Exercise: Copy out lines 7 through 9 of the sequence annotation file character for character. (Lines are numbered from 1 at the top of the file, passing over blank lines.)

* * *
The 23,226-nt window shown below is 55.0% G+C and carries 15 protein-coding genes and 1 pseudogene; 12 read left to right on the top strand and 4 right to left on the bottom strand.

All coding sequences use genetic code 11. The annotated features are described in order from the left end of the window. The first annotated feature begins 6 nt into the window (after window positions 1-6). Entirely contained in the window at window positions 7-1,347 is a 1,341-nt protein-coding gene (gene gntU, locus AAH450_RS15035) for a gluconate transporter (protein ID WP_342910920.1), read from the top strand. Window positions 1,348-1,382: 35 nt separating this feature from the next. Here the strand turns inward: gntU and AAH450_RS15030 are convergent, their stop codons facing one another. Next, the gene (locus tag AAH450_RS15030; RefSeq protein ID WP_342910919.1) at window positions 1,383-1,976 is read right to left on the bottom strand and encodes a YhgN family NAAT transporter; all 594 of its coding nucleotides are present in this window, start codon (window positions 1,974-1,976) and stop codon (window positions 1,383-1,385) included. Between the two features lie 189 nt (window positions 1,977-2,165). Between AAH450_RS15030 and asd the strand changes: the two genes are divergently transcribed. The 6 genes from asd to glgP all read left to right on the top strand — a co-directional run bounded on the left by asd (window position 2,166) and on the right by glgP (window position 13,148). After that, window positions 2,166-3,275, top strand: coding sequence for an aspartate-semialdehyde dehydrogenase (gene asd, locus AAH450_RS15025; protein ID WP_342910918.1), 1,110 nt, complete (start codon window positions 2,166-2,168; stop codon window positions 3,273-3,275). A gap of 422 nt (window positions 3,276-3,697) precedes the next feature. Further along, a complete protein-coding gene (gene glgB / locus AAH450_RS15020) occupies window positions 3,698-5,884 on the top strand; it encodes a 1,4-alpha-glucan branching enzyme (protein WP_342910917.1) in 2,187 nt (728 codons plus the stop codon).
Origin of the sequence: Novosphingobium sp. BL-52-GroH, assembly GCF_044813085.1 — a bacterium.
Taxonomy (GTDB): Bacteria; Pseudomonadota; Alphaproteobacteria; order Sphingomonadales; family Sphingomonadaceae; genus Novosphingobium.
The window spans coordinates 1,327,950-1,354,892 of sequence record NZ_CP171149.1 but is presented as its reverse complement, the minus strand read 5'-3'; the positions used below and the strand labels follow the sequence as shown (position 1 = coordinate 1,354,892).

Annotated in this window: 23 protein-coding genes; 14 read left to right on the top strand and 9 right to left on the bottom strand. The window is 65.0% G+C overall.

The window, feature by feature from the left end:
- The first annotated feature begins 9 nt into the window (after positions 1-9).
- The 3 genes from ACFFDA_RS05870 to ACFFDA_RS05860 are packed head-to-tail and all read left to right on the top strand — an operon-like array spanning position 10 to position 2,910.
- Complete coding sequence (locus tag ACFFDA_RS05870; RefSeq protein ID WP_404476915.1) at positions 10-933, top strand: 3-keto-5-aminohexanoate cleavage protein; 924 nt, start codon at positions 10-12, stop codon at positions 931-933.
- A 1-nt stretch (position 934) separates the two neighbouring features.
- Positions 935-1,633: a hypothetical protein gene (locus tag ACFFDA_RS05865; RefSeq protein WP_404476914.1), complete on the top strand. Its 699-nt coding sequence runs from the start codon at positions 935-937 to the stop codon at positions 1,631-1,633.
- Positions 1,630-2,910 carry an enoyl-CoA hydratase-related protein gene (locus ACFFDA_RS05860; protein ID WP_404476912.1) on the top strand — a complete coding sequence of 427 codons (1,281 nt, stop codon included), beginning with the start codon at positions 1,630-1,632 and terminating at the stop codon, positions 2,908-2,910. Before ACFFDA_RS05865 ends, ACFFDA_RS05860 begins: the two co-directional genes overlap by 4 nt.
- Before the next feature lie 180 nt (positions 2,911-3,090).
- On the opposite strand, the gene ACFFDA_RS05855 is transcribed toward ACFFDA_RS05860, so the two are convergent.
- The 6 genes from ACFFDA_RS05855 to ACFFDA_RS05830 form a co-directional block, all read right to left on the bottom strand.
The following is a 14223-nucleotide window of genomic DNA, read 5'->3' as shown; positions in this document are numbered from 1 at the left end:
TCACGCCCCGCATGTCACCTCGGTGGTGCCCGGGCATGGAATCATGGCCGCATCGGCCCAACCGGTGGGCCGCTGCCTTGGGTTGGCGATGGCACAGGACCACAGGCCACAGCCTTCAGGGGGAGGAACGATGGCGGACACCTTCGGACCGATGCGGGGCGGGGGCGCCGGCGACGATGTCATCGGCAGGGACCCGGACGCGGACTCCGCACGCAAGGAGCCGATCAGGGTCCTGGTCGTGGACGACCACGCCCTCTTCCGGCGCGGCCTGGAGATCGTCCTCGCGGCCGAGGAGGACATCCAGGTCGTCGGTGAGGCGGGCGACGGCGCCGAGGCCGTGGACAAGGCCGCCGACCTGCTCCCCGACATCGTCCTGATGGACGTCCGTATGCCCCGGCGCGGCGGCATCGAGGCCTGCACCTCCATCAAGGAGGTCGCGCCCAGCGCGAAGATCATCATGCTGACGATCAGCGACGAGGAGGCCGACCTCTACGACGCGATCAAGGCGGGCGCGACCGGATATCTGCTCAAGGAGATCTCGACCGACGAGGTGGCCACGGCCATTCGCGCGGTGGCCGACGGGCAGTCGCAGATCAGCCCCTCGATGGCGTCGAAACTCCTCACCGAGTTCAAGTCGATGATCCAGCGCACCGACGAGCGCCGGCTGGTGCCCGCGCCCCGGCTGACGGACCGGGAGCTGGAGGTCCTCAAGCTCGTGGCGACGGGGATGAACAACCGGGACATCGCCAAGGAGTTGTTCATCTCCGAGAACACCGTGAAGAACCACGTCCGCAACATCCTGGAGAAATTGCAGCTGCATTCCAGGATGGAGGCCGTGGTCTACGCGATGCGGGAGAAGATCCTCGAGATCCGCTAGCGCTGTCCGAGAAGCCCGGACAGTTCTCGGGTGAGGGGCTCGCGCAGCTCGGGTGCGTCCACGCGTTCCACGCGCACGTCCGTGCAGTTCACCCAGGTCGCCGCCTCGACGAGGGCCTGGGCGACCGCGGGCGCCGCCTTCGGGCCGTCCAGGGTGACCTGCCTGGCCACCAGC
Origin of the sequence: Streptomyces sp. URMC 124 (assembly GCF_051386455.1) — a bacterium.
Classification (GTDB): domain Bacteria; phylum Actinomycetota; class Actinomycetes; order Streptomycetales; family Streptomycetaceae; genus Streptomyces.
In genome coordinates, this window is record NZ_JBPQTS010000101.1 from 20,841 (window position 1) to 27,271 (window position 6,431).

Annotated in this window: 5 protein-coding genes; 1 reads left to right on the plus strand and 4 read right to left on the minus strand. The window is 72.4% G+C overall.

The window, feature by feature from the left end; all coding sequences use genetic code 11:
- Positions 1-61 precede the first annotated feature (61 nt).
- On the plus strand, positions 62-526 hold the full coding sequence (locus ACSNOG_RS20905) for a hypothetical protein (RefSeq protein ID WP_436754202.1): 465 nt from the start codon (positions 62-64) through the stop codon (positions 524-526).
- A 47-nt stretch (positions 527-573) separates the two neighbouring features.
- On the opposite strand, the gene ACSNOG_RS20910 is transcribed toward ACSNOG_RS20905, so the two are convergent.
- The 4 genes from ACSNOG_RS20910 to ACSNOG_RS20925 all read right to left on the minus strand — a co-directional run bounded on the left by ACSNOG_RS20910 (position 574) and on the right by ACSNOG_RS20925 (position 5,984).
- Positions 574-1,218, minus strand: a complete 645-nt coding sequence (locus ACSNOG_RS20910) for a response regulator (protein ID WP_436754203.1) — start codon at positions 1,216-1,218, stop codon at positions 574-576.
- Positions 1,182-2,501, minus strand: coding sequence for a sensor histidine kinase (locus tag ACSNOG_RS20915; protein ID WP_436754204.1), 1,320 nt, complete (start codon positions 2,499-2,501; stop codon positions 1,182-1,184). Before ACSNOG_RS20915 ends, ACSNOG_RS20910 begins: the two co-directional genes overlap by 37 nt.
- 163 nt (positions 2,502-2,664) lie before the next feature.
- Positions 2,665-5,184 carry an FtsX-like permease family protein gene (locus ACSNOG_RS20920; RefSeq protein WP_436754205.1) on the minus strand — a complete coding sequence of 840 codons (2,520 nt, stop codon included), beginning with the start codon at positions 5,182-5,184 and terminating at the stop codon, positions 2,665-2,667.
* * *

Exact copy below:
The window, feature by feature from the left end:
- The first annotated feature begins 9 nt into the window (after positions 1-9).
- The 3 genes from ACFFDA_RS05870 to ACFFDA_RS05860 are packed head-to-tail and all read left to right on the top strand — an operon-like array spanning position 10 to position 2,910.